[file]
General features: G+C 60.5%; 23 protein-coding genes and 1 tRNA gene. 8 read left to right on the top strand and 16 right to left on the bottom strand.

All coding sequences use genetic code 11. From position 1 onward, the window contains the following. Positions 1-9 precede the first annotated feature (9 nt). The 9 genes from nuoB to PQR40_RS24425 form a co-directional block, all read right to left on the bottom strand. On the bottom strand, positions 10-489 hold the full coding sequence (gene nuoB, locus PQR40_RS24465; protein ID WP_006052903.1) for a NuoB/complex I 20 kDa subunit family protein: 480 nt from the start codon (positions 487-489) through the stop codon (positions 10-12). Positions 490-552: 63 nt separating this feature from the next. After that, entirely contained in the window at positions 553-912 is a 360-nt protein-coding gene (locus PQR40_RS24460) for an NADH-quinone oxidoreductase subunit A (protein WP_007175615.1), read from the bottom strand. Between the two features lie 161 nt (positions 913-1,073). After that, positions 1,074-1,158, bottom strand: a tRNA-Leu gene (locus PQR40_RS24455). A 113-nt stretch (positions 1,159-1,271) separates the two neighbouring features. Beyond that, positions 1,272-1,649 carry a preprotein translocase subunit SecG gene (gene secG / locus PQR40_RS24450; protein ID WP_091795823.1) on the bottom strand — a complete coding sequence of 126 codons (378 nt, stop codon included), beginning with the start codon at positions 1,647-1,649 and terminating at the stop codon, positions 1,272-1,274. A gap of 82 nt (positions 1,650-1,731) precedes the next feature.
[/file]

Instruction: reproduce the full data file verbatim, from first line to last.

General features: G+C 60.5%; 23 protein-coding genes and 1 tRNA gene. 8 read left to right on the top strand and 16 right to left on the bottom strand.

All coding sequences use genetic code 11. From position 1 onward, the window contains the following. Positions 1-9 precede the first annotated feature (9 nt). The 9 genes from nuoB to PQR40_RS24425 form a co-directional block, all read right to left on the bottom strand. On the bottom strand, positions 10-489 hold the full coding sequence (gene nuoB, locus PQR40_RS24465; protein ID WP_006052903.1) for a NuoB/complex I 20 kDa subunit family protein: 480 nt from the start codon (positions 487-489) through the stop codon (positions 10-12). Positions 490-552: 63 nt separating this feature from the next. After that, entirely contained in the window at positions 553-912 is a 360-nt protein-coding gene (locus PQR40_RS24460) for an NADH-quinone oxidoreductase subunit A (protein WP_007175615.1), read from the bottom strand. Between the two features lie 161 nt (positions 913-1,073). After that, positions 1,074-1,158, bottom strand: a tRNA-Leu gene (locus PQR40_RS24455). A 113-nt stretch (positions 1,159-1,271) separates the two neighbouring features. Beyond that, positions 1,272-1,649 carry a preprotein translocase subunit SecG gene (gene secG / locus PQR40_RS24450; protein ID WP_091795823.1) on the bottom strand — a complete coding sequence of 126 codons (378 nt, stop codon included), beginning with the start codon at positions 1,647-1,649 and terminating at the stop codon, positions 1,272-1,274. A gap of 82 nt (positions 1,650-1,731) precedes the next feature.